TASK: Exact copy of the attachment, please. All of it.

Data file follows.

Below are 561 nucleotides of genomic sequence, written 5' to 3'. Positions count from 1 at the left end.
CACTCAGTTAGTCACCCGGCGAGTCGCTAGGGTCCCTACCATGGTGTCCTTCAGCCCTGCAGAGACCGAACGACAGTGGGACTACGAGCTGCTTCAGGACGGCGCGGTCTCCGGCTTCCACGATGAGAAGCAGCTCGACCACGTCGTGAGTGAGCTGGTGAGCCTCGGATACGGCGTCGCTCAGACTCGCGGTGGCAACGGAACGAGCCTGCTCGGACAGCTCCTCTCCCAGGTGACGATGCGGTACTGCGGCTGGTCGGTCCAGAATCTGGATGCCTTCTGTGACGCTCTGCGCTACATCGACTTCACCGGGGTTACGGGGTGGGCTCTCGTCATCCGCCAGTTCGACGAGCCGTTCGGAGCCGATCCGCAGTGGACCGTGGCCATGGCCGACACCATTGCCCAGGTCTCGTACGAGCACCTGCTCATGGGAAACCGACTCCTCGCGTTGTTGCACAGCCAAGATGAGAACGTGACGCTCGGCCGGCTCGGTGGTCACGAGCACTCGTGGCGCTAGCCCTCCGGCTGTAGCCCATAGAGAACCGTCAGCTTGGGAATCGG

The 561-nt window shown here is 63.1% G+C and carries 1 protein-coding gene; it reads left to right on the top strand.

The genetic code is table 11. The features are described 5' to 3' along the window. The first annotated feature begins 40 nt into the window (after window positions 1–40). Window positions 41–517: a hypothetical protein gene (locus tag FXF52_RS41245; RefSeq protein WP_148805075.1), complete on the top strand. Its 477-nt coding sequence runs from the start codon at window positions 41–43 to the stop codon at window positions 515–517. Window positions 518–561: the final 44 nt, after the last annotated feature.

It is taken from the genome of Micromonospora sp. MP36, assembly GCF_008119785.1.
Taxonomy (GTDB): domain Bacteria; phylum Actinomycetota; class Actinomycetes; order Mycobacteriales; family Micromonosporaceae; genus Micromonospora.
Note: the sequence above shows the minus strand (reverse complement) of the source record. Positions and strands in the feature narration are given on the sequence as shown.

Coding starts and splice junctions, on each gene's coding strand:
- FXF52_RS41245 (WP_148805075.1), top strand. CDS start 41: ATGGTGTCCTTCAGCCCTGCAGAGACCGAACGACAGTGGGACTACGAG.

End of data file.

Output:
Below are 561 nucleotides of genomic sequence, written 5' to 3'. Positions count from 1 at the left end.
CACTCAGTTAGTCACCCGGCGAGTCGCTAGGGTCCCTACCATGGTGTCCTTCAGCCCTGCAGAGACCGAACGACAGTGGGACTACGAGCTGCTTCAGGACGGCGCGGTCTCCGGCTTCCACGATGAGAAGCAGCTCGACCACGTCGTGAGTGAGCTGGTGAGCCTCGGATACGGCGTCGCTCAGACTCGCGGTGGCAACGGAACGAGCCTGCTCGGACAGCTCCTCTCCCAGGTGACGATGCGGTACTGCGGCTGGTCGGTCCAGAATCTGGATGCCTTCTGTGACGCTCTGCGCTACATCGACTTCACCGGGGTTACGGGGTGGGCTCTCGTCATCCGCCAGTTCGACGAGCCGTTCGGAGCCGATCCGCAGTGGACCGTGGCCATGGCCGACACCATTGCCCAGGTCTCGTACGAGCACCTGCTCATGGGAAACCGACTCCTCGCGTTGTTGCACAGCCAAGATGAGAACGTGACGCTCGGCCGGCTCGGTGGTCACGAGCACTCGTGGCGCTAGCCCTCCGGCTGTAGCCCATAGAGAACCGTCAGCTTGGGAATCGG

The 561-nt window shown here is 63.1% G+C and carries 1 protein-coding gene; it reads left to right on the top strand.

The genetic code is table 11. The features are described 5' to 3' along the window. The first annotated feature begins 40 nt into the window (after window positions 1–40). Window positions 41–517: a hypothetical protein gene (locus tag FXF52_RS41245; RefSeq protein WP_148805075.1), complete on the top strand. Its 477-nt coding sequence runs from the start codon at window positions 41–43 to the stop codon at window positions 515–517. Window positions 518–561: the final 44 nt, after the last annotated feature.

It is taken from the genome of Micromonospora sp. MP36, assembly GCF_008119785.1.
Taxonomy (GTDB): domain Bacteria; phylum Actinomycetota; class Actinomycetes; order Mycobacteriales; family Micromonosporaceae; genus Micromonospora.
Note: the sequence above shows the minus strand (reverse complement) of the source record. Positions and strands in the feature narration are given on the sequence as shown.

Coding starts and splice junctions, on each gene's coding strand:
- FXF52_RS41245 (WP_148805075.1), top strand. CDS start 41: ATGGTGTCCTTCAGCCCTGCAGAGACCGAACGACAGTGGGACTACGAG.